What will it take to get Islam to reform itself? Will last Friday’s cold-blooded slaughter of 305 Egyptian Muslims at prayer in their mosque finally be the tipping point?
Other major world religions have found it necessary to undertake internal reform in order to evolve to live in the modern world. Despite theological disagreements, other major world religions reexamined their own doctrines – particularly religious doctrines that foster hostility to difference – and replaced them with doctrines of tolerance.
Catholic history and texts notwithstanding, in 1962 the Second Vatican Council convened to address relations between the Catholic Church and the modern world. It produced the document “Nostra aetate (Latin for In our Time), the Declaration on the Relation of the Church with Non-Christian Religions,” a platform for deep and ongoing reform of certain once-fundamental Catholic positions.
A 2014 Pew Research Center Survey of 14 countries with significant Muslim populations found high and increasing levels of concern about Islamic extremism. Popular support for violence against civilians has declined over the years (perhaps because Muslims have become the chief targets of that violence). A decade ago, 41% of Pakistani Muslims said attacks on civilians were justified, but that has fallen to just 3% today.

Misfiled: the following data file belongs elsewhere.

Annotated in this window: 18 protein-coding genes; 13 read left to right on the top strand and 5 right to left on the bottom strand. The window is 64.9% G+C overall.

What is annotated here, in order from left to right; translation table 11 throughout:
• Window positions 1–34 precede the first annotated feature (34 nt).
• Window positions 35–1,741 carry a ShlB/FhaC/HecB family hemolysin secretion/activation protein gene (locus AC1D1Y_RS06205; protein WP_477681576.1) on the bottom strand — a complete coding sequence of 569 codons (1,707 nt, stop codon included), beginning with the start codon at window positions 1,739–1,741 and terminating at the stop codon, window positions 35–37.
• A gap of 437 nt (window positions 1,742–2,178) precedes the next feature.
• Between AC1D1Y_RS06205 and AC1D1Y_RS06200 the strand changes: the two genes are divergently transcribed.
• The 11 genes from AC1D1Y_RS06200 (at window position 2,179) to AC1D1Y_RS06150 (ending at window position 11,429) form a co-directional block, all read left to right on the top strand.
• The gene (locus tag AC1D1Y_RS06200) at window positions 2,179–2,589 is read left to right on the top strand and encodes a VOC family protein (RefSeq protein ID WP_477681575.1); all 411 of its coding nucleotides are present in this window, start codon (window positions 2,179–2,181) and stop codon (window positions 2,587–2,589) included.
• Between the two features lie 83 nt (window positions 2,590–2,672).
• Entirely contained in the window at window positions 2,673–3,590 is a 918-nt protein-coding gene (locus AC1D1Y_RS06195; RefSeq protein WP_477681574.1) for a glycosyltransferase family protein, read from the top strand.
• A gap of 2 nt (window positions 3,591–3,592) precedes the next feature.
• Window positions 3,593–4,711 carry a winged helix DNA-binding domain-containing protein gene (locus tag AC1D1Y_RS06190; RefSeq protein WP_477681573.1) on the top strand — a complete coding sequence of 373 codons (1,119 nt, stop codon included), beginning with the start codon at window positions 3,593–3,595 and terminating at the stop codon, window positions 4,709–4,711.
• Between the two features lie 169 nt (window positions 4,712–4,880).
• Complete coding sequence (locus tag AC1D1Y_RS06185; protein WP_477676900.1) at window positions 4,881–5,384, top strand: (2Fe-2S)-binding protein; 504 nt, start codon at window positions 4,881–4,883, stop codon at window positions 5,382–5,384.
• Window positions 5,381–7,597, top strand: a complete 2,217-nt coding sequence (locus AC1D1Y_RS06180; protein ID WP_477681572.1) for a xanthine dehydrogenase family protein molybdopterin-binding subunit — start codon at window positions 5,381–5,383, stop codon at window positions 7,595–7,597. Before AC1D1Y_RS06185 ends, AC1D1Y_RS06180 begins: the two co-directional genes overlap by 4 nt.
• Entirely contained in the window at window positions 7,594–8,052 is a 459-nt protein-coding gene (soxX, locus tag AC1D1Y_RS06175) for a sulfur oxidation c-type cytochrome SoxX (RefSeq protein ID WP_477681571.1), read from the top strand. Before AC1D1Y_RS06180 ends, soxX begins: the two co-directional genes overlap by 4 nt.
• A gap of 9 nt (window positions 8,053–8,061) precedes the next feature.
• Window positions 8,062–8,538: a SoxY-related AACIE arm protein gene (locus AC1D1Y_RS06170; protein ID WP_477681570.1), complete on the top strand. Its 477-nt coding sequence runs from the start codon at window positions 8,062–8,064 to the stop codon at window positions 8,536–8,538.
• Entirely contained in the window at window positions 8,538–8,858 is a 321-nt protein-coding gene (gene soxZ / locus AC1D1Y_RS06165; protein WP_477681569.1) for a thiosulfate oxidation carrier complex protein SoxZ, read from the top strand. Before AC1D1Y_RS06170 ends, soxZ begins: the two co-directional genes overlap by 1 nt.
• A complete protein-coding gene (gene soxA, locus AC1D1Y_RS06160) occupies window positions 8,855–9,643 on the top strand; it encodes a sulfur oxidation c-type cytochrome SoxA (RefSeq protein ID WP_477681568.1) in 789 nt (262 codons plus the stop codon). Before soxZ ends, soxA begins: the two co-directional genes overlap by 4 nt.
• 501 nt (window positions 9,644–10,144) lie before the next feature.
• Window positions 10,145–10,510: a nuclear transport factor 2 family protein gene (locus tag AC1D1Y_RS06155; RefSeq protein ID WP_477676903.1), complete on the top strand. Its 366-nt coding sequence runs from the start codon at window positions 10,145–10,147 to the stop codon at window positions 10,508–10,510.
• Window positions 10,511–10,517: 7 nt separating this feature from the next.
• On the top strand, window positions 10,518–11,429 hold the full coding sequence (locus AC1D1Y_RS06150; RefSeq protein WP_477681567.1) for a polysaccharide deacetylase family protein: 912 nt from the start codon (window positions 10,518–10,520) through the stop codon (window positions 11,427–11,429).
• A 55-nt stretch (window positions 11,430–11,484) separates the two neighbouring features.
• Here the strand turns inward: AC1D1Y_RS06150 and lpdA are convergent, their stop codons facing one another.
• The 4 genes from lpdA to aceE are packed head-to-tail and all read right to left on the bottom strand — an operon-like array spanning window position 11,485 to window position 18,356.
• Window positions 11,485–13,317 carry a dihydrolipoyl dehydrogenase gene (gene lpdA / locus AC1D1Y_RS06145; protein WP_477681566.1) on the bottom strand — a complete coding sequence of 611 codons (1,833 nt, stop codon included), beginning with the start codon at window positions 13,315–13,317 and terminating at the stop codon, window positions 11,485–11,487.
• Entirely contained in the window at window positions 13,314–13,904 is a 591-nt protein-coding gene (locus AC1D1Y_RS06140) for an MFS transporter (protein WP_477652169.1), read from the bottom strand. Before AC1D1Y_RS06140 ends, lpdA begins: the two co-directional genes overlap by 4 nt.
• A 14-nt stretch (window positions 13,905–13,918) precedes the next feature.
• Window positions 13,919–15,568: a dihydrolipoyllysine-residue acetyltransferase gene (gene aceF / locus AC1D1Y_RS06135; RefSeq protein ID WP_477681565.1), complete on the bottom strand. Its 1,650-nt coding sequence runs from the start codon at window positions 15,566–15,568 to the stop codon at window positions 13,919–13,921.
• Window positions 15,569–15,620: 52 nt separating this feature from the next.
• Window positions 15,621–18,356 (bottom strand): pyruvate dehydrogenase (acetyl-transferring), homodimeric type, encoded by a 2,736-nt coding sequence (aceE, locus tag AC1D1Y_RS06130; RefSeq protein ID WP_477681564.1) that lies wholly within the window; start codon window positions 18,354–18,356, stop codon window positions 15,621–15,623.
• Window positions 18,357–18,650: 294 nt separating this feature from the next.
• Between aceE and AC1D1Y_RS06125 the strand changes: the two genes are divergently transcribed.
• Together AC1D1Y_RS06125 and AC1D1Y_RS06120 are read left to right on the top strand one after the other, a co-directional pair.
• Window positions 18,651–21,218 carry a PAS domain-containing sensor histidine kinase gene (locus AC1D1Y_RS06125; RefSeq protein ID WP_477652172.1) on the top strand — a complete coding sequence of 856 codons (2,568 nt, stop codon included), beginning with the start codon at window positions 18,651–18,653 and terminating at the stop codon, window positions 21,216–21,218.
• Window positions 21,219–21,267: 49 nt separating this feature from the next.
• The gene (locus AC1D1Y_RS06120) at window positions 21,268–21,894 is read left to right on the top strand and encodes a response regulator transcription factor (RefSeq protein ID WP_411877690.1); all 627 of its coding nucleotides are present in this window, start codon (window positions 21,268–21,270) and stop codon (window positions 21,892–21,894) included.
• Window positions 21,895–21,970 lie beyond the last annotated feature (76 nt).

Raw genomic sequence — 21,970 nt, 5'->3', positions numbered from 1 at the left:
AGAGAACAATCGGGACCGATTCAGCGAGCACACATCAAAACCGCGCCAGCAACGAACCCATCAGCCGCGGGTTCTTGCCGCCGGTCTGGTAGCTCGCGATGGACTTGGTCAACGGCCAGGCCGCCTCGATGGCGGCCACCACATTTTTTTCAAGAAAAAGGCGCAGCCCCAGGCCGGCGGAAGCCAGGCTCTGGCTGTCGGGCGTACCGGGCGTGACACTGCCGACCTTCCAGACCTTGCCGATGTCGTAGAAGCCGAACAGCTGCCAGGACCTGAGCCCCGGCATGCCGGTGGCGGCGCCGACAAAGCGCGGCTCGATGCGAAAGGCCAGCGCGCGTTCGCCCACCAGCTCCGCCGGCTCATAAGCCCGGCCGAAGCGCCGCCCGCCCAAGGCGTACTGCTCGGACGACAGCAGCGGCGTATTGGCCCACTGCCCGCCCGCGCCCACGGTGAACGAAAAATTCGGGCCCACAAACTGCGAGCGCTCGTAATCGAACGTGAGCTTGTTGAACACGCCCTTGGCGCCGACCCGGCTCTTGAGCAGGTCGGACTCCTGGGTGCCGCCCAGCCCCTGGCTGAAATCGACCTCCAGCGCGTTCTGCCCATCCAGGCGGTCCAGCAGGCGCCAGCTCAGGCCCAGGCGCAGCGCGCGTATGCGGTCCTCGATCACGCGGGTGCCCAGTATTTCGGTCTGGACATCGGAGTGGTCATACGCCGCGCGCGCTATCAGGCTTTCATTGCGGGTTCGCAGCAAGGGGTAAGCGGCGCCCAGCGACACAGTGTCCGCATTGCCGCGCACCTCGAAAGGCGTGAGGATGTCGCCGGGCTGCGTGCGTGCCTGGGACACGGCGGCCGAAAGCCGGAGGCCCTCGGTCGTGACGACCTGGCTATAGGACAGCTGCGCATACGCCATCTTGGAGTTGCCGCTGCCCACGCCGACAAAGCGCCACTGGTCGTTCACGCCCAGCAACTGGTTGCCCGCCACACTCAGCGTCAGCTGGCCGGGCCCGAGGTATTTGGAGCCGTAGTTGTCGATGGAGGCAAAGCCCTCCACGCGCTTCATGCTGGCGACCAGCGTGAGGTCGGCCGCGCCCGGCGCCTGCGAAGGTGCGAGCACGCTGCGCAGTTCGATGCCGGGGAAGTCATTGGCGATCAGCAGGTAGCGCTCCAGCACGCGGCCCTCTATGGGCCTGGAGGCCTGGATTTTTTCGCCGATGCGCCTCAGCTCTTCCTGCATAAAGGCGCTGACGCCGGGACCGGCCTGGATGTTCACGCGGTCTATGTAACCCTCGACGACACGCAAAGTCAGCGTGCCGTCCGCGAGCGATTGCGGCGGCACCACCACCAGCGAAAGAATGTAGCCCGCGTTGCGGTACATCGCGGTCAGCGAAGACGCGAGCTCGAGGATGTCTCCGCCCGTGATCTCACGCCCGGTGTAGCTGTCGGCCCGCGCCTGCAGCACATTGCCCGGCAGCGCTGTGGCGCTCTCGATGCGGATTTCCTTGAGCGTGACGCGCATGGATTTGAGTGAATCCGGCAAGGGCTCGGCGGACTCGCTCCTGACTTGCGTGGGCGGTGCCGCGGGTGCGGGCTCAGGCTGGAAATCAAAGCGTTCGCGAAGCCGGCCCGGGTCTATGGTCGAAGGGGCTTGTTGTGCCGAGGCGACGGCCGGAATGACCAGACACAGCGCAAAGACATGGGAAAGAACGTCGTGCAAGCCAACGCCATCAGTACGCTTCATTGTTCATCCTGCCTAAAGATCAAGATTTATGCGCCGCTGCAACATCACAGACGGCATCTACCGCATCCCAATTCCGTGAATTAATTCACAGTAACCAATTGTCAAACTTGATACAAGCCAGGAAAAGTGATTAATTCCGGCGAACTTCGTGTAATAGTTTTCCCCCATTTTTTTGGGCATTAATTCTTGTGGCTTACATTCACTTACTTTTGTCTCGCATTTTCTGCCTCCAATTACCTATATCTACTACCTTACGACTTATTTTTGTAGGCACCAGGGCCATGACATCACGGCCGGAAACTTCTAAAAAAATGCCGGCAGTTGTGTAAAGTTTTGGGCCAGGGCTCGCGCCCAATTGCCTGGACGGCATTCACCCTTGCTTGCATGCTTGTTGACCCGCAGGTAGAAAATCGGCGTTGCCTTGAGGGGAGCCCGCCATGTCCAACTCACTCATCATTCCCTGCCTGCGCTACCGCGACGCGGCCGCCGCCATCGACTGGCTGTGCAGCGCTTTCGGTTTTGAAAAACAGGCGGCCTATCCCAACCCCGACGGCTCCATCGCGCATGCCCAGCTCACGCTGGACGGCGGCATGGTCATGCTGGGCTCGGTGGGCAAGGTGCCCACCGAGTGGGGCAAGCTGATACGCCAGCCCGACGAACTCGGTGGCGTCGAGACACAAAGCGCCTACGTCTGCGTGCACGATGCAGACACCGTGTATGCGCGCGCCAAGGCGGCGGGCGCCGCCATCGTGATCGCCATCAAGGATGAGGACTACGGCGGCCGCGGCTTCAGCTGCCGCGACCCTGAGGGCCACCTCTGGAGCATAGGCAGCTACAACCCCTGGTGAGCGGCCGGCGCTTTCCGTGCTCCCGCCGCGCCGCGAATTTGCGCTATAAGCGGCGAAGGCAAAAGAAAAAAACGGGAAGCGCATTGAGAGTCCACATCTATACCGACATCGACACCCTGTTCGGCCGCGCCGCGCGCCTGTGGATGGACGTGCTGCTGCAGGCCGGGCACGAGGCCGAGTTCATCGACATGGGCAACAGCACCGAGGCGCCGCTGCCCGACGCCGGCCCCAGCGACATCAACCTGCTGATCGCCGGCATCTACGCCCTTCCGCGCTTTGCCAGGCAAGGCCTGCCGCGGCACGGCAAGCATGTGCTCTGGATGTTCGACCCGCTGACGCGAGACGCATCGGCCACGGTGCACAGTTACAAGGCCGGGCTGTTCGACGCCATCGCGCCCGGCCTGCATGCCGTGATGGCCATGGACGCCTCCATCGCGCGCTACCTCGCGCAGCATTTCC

There is still a long way to go.
But there is movement in the right direction, and an increasing number of voices calling for reform. There is a small Muslim Reform Movement in the United States. Muslim reformers can be found in every other Western country, as well. Ayan Hirsi Ali, born in Somalia and raised in Islam, documents the work of reformers and dissidents in her most recent book, “Heretic: Why Islam Needs A Reformation Now.”
There are citizen reformers and even clergy reformers, in Muslim majority countries as well as in the West. Clergy with vision are those who not only reject violence in the short term, but who also recognize the need for reinterpretation of the Islamic ideas that are used to justify oppression and violence.
Finally, there are political voices. Tunisia’s President Beji Qaid Al Sebsi has called for religious reform in his country. Egyptian President Abdel Fattah al-Sisi called for religious reforms in a 2015 speech at Cairo’s Islamic University. Speaking to an audience of Muslim scholars from Al-Azhar, the prestigious center of Sunni Muslim learning, he urged rethinking religious discourse. He called for a “religious revolution.”
Let’s hope they – and others – will soon listen.